How to Feel Inspired by an Urban Farm
Our city’s Urban Farm Tour is over for this year and by all accounts was a great success — GOFO sold out of tickets early in the day and had to scramble to print even more of them! I hope everyone who toured came away feeling inspired, I was so impressed by all the enthusiastic visitors we met at our garden. It seems like upstate South Carolina is packed with people who care about sustainability and growing their own food.
We aren’t sure how many visitors we had yesterday. I would guess it was somewhere around 500… possibly more. We attribute the higher count to our central downtown location and to me getting interviewed for WYFF News 4. Good thing it occurred to me to make informational signs for most of my crops on Friday evening! I’m sure I couldn’t have kept up with all the questions (which were great — everyone was delightfully curious!)
We didn’t finish everything from our todo list before the tour, but we certainly put a giant dent in it. We had an extensive garden with spring and summer crops planted, established fruit trees, new bramble fruits (raspberries & blackberries courtesy of The Walden Effect), flowers to attract pollinators, an (empty) beehive, a canning/preserving display, a homegrown edible mushroom display courtesy of Mushroom Mountain, container gardens, one week old chicks, a compost pile (of sorts), plus a new worm bin and nearly finished chicken coop courtesy of Pecandale Farmstead.
We really just need to get bees plus finish the chicken coop/run to make our spring goals. Over the summer/fall we’re hoping to work on a non-overhead irrigation system, a tidier 3-bin compost system, a water feature of some sort (perhaps a minnow pond to feed to chickens), and a greenhouse and/or cold frame to make my seedling care easier next season.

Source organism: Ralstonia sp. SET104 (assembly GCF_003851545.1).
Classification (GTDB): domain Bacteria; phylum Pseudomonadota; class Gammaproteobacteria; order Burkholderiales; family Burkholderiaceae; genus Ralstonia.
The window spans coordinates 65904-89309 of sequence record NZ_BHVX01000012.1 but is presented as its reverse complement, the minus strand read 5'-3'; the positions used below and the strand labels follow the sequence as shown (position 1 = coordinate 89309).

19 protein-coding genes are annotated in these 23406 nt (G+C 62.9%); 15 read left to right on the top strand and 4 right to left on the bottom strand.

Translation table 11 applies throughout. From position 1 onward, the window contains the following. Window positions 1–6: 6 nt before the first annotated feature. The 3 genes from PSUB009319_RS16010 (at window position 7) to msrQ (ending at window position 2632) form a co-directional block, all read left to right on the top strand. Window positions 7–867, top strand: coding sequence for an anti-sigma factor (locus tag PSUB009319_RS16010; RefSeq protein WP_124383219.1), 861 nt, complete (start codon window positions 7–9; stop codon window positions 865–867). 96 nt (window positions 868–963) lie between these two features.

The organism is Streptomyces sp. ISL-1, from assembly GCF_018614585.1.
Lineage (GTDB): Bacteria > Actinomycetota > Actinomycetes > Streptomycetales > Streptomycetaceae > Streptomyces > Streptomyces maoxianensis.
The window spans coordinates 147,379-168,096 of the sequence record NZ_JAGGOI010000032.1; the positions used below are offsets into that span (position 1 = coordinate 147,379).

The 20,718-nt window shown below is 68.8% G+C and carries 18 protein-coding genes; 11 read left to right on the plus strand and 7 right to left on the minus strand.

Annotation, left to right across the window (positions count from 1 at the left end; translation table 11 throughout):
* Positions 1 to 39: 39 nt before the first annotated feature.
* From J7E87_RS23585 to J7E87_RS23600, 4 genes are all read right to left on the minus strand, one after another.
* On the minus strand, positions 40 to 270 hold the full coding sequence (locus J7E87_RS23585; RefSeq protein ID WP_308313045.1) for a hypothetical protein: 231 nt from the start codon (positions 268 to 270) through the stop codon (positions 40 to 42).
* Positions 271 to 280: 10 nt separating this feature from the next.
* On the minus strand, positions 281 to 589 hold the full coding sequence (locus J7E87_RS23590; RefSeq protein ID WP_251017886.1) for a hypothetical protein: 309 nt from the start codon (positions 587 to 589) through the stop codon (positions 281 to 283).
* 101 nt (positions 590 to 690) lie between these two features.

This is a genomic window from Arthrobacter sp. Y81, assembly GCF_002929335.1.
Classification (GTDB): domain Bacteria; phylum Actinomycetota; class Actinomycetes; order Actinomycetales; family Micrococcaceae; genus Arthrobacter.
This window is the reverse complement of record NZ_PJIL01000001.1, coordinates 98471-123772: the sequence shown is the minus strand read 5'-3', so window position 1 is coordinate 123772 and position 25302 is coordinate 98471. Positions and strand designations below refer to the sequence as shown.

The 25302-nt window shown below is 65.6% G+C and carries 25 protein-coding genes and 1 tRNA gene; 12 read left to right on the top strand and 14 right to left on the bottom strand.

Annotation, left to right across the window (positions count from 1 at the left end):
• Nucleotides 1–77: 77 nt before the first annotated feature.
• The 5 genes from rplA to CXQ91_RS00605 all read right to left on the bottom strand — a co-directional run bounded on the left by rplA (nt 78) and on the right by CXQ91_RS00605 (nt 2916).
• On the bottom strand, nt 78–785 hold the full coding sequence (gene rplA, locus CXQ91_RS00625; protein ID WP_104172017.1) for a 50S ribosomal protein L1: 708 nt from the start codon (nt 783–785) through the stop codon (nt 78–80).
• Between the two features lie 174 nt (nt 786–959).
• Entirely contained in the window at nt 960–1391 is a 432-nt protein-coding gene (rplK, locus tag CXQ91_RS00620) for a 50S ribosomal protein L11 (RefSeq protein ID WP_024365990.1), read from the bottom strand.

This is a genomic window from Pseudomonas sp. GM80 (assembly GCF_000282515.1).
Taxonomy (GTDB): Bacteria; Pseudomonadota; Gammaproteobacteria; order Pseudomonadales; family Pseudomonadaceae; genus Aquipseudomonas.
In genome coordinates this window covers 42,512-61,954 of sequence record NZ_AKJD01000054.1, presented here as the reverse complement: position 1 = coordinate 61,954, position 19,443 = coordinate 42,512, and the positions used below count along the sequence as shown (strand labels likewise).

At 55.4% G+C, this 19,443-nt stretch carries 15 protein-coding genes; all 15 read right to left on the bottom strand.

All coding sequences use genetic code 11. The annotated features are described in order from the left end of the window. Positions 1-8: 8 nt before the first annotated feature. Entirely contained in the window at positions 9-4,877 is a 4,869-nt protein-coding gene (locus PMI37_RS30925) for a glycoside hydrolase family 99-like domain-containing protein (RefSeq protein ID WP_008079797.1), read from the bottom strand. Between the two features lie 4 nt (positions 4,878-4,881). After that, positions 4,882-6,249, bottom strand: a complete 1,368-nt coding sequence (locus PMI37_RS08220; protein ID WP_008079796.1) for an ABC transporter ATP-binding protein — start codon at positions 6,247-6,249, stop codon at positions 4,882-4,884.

When I was first asked to do this farm tour I thought it was unlikely I’d have mature crops by May 7th. I didn’t even break ground until February 20th! Most things weren’t planted until March 1st – April 15th. Luckily, everything grew quickly thanks to my homemade fertilizer (if you have a small garden it may be more economical to buy the cereal-box sized container of slow release fertilizer at The Green Thumb or another organic supplier).
The herb bed near the back door was one of the first things I worked on when we took on the house. It still had some perennial herbs left from when our renters had lived there so I moved them to strategic spots and filled in the blanks. The rock edging came from stones my dad found in his yard on Paris Mountain.
The signs we put up saved our lives when the guest count quadrupled what we were expecting. I had in mind all the times I’ve been at a botanical garden and lamented the lack of signage on a fascinating specimen. It’s fun to look at plants, but even better to learn something about them.
Since our one-week old chicks can’t take outdoor drafts yet, we put them inside near the back door so visitors could pop in and see them. A flagging tape barrier kept people from getting too close and it seemed to go over very well. At least, the humans liked it. We’re not so sure what the chicks thought of all the stimulation but they calmed down quickly once everyone left.
We went camping at Edisto Island last week and while we were gone our amazing friends built this beautiful chicken coop right onto our deck. Now we can go outside in bedroom slippers to harvest the eggs (from my mom’s old laundry room cabinet converted into a laying box). Did we mention our friends are amazing?